Four months ago I made a trip to the town where my dad grew up. The last time I went there was 2001, to accompany my dad on what turned out to be his last trip to his boyhood home. The reason for this most recent trip was to take my mom for the funeral of one of my dads best friends.

    At the last minute, I decided to take my teenage son with me…he had had a good bond with my dad and carries my dads name. There were floods of memories and floods of emotion, and for the first time in my life I had to stay in a hotel in that city. It was an experience that was very different from every other visit to New Mexico. But what made it easier, and in some ways more enjoyable, was that I was opening my sons eyes to family history that he had never seen or heard.

    You will have that opportunity some day to, and this trip will help give you the foundation to share your father with your sons when they need new memories.

    Enjoy this trip. Accept every emotion you feel. This is life being experienced. Isn’t it great?

    • shoes says:

      Thank you for your comment and sharing those memories with me.

      During my visit I kept thinking of how someday I would love to take this same trip with my husband and our two boys. I gained a lot of knowledge about our family history, took pictures and wrote the stories down. I think just the experience of going to some place vastly different from where we live (the plains of SD are beautiful and so different from the Pacific Northwest) as well as having the land soaked in family history would make the trip so worthwhile.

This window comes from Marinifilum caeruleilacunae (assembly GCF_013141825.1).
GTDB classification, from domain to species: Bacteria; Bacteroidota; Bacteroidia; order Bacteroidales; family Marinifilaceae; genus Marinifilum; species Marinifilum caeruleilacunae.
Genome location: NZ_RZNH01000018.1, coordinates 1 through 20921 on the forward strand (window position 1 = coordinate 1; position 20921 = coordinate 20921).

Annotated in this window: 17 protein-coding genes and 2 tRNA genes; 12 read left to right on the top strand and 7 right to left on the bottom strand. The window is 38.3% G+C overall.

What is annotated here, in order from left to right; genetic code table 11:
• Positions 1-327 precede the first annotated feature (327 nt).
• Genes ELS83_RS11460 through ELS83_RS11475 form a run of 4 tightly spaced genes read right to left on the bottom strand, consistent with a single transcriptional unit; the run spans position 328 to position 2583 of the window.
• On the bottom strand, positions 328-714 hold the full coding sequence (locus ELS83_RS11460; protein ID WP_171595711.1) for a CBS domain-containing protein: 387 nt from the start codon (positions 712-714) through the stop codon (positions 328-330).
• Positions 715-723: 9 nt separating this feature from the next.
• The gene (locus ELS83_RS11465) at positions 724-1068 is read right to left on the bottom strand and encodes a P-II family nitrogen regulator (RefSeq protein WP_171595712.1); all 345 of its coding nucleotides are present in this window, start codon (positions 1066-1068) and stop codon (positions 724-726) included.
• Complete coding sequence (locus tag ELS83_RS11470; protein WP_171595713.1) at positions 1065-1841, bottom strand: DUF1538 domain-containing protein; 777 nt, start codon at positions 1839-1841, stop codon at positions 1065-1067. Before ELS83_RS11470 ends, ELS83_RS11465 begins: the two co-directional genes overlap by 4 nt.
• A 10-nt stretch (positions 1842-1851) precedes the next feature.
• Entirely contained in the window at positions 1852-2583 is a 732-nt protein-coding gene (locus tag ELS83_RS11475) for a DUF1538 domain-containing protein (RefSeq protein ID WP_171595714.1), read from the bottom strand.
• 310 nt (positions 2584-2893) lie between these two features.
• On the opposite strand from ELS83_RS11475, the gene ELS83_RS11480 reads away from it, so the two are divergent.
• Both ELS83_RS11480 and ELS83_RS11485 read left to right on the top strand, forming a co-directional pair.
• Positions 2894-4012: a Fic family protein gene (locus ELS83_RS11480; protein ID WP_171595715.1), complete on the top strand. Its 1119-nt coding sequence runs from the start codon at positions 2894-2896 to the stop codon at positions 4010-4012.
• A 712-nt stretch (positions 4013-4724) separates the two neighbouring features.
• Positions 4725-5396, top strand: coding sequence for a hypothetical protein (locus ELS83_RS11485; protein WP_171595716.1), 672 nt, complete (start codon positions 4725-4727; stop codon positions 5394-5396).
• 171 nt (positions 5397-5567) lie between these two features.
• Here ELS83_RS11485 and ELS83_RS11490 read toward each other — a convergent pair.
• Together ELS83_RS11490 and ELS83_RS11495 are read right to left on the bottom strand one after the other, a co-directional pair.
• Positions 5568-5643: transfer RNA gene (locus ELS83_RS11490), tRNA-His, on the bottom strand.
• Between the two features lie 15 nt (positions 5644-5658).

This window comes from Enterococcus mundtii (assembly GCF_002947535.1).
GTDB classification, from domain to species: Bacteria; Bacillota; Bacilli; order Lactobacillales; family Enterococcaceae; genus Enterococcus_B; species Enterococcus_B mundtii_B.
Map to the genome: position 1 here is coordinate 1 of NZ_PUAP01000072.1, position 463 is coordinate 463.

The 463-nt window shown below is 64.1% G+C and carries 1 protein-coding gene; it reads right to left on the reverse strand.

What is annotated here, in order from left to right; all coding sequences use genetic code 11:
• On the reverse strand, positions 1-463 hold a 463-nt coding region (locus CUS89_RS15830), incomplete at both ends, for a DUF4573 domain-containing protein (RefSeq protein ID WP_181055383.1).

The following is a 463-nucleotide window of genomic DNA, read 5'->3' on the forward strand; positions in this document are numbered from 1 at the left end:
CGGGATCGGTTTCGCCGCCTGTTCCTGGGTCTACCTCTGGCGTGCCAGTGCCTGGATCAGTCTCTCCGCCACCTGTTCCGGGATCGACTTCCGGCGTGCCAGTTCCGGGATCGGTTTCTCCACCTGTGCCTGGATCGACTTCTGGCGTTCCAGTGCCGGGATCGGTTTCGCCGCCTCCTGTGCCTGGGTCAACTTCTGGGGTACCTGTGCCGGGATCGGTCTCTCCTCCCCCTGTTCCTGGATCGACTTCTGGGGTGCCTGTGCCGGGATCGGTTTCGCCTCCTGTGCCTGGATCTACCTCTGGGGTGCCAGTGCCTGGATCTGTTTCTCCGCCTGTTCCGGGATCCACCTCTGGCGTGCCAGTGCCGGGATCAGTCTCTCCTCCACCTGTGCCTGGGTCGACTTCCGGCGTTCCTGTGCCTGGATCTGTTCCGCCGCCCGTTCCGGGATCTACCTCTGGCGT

8. hope this brings you close to your Dad again — so hard losing parents — my heart goes with you

  9. mimijk says:

    Travel safe and savor every moment. As time allows, the ache finds its place in your heart, so that you know where to go when you need to feel it and are able to put it back when you’re done. It never leaves. In these travels I hope your uncle shares some happy stories too – so you can feel some of the joy that your dad had as a child himself. I’ll be thinking of you while you’re gone. And know that you’re traveling with much love..m

  10. muddledmom says:

    Sounds like an awesome and much-needed trip. Happy for you for getting to take it.

  11. JWo says:

    Another amazing and well written piece that brought tears to my eyes. I hope it brings you closer to your Dad and your heals your heart.

  12. Jodi Stone says:

    Reminds me of “The House That Built Me” by Miranda Lambert. I’ve driven by my old house and looked up at it but never had the moxie to stop and ask. 😦

    It will be a lovely trip and I bet you get what you need. You are very brave and very strong. I’ll be thinking of you.

  13. I hope the trip brings you peace, comfort, and joy! Safe travels!

  14. Mary Ann says:

    I hope you will have wonderful experiences on your trip. It will be great to see where your Dad spent a lot of his time.

    I lost my Dad almost nine years ago now, and it’s still hard to talk about him. My thoughts are with you!

  15. Hetterbell says:

    No doubt it will be a trip full of mixed emotions, but I don’t think you will ever regret making it. I think you will be very pleased to have done so, whatever reactions it awakens in you at the time. Best wishes.

  16. Yoga Mama says:

    you are always so brave. thanks for sharing. i wish you comfort, peace, and patience as you walk your path.

  17. Hope the trip went well and that it helped you get some closure, or at least some peace.

  18. You are such a sweet and thoughtful blogger, writer, person. I know you have returned from this trip now, and I hope you found even a small sense of peace in the process.